Of Tricksters, Tyrants and Turncoats, by Max du Preez
Of Tricksters, Tyrants and Turncoats is a collection of fascinating, colourful and mostly unknown historical tales, all meticulously researched and written in a lively and engaging style by Max du Preez.
The Darkie Boer
EVERY NOW AND THEN, SOMETHING HAPPENS THAT proves graphically how mindless and nonsensical racial prejudice is. There can hardly be a more telling story to illustrate this than that of William Jordan, alias Willem Jordaan, founder of the tiny Boer republic of Upingtonia. William was born to Patrick and Margaret Jordan in Cape Town in 1848 and, according to the Methodist Parish Records of Wynberg, was baptised as William Worthington the following year. Patrick was a British immigrant, but Margaret was a Cape Town girl and, according to some sources, the daughter of a slave woman. William wasn't as pale as his father - during the apartheid years he would have been classified a "Cape Coloured". His parents weren't well off and could give their son no more than a basic education. He didn't seem to need more. He had an unusual thirst for knowledge and read everything he could find. He had a special interest in medicine and some said he knew more of medical matters than some of the quacks at the Cape. But William Jordan had a soul far too restless - and ambitious and adventurous — to be a doctor. He was only twenty-one when he left Cape Town, trekking north and settling at Rehoboth, just south of present-day Windhoek, in Namibia. Rehoboth was home to a group of people of mixed race who had trekked from the south and called themselves Basters. Using Rehoboth as a base, Jordan travelled north into Ovamboland, Kavango, Damaraland, the Kaokoveld and deep into Angola, hunting, trading and observing. Through reports he wrote for newspapers in Cape Town, he opened up these faraway parts to South Africans. By the late 1870s, Jordan was one of the most successful traders in the region spanning the present-day Northern Cape, Namibia and Angola. He was a legendary hunter and with his charismatic and sympathetic personality had made friends all over the place, including among the Portuguese colonial authorities in Angola. It helped that he was fluent in Portuguese, French and Dutch/Afrikaans as well as his mother tongue, English. At the age of thirty, Jordan was wealthy enough to start having very ambitious dreams of opening up the whole of the western subcontinent to trade, from the Cape all the way across the Gariep and Kunene rivers to Luanda, capital of Angola - a vision not unlike that of Cecil John Rhodes for the central regions of Africa. But instability in central Namibia threatened to thwart Jordan's plans for trade between the Cape Colony and the areas north of the Gariep and the Kunene. The dominant Herero were constantly at war with the Nama from the south. Jordan tried his hand at brokering peace between the two groups but eventually gave up, working instead on an idea for the war-torn areas of Namibia to be "civilised", if needs be by people from outside, by which he meant white people. When Jordan met a group of white trekkers in northern Namibia in 1878, he thought he had found the people who could be settled alongside the Basters to form a buffer between the Herero and the Nama. The Basters and these trekkers spoke the same language, a creolised version of Dutch called Afrikaans. The trekkers were participants in what became known as the Dorsland (Thirstland) Trek. To understand this rather bizarre chapter in our history, we have to go back a few years before 1878. [...]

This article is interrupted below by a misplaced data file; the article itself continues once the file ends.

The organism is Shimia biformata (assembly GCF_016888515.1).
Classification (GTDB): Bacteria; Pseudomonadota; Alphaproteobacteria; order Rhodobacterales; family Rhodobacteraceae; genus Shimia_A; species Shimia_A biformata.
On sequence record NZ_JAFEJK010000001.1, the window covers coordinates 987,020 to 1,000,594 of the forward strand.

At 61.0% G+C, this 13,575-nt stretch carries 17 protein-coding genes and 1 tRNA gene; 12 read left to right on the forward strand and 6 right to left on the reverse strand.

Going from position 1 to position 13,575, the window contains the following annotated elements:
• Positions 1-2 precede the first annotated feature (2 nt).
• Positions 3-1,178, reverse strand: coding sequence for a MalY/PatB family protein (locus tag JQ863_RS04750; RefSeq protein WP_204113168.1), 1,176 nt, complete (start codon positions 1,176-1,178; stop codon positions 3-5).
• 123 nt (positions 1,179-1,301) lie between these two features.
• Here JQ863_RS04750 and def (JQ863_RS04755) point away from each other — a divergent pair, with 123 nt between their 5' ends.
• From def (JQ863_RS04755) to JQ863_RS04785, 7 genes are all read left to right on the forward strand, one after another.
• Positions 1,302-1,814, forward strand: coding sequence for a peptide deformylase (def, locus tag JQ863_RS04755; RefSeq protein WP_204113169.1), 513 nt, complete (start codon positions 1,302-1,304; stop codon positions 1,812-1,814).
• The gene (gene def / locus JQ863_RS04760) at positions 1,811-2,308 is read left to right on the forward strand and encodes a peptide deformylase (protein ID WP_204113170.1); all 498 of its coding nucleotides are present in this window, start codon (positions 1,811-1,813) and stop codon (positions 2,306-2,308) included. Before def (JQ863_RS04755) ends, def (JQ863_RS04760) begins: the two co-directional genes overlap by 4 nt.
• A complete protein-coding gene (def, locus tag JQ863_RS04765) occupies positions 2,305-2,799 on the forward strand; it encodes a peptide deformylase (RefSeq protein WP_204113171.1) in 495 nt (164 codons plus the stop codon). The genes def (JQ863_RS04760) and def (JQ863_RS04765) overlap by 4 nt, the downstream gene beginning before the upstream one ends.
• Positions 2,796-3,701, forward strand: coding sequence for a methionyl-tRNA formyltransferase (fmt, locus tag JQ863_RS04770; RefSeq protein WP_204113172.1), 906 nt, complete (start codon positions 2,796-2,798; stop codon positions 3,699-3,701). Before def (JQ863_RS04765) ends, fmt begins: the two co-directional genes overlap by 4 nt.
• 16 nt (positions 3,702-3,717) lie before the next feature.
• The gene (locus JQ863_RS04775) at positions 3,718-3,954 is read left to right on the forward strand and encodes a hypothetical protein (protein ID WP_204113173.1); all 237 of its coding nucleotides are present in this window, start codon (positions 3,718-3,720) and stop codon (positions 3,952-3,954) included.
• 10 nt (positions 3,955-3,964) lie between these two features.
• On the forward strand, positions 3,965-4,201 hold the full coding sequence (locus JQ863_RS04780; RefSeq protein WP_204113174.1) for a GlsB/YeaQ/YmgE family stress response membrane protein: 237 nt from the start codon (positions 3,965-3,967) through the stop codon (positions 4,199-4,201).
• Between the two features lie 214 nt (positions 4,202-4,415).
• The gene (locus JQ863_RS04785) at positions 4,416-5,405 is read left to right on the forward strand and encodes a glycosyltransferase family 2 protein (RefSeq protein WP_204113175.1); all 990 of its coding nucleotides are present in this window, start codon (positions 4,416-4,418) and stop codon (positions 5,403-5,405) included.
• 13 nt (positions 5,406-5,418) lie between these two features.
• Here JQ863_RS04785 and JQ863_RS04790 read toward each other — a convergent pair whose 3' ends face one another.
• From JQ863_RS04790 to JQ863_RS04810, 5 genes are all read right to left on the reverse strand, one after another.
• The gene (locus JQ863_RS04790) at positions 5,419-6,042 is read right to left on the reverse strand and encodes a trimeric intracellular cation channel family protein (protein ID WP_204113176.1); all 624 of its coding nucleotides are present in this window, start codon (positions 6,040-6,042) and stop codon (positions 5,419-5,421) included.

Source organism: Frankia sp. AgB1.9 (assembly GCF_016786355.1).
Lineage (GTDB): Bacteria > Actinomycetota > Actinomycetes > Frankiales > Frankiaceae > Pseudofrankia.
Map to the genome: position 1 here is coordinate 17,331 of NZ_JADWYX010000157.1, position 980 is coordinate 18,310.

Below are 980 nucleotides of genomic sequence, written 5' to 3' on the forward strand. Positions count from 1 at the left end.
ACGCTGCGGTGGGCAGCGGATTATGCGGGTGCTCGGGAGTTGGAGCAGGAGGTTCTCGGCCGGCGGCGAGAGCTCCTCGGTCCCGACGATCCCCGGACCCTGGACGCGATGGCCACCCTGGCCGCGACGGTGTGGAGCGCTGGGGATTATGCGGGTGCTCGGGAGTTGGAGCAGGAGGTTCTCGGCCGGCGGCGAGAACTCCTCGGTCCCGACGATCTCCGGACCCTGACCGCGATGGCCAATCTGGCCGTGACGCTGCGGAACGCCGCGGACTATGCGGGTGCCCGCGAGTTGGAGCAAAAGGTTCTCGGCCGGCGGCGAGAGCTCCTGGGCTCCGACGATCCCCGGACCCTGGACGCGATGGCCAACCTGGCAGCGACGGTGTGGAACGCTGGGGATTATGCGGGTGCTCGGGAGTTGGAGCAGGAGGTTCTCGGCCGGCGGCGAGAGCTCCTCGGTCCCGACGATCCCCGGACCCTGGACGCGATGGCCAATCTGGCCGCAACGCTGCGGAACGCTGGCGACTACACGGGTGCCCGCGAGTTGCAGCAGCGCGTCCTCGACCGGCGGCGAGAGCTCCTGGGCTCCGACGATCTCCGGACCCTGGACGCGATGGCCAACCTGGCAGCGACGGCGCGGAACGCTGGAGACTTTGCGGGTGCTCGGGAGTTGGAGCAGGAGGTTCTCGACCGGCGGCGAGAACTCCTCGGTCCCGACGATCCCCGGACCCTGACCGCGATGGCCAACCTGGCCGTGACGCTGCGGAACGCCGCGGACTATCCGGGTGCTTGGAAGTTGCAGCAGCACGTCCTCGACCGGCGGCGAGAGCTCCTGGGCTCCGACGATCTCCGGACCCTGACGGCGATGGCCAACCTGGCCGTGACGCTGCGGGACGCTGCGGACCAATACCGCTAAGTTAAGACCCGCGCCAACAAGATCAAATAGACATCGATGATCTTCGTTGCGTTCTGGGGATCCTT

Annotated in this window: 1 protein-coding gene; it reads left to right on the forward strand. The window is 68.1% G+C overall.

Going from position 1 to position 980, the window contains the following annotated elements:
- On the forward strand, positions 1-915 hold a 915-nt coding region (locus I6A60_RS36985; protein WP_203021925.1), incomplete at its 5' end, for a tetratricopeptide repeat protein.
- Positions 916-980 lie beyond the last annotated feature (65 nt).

This is an excerpt from the book: Of Tricksters, Tyrants and Turncoats, by Max du Preez.
Title: Of Tricksters, Tyrants and Turncoats
Author: Max du Preez
Imprint: Zebra Press
Publisher: Randomhouse Struik
Cape Town, South Africa 2008
ISBN 9781770220430 / ISBN 978-1-77022-043-0
Softcover, 15x23 cm, 248 pages
du Preez, Max im Namibiana-Buchangebot
Of Tricksters, Tyrants and Turncoats spans more than three hundred years of South African history.
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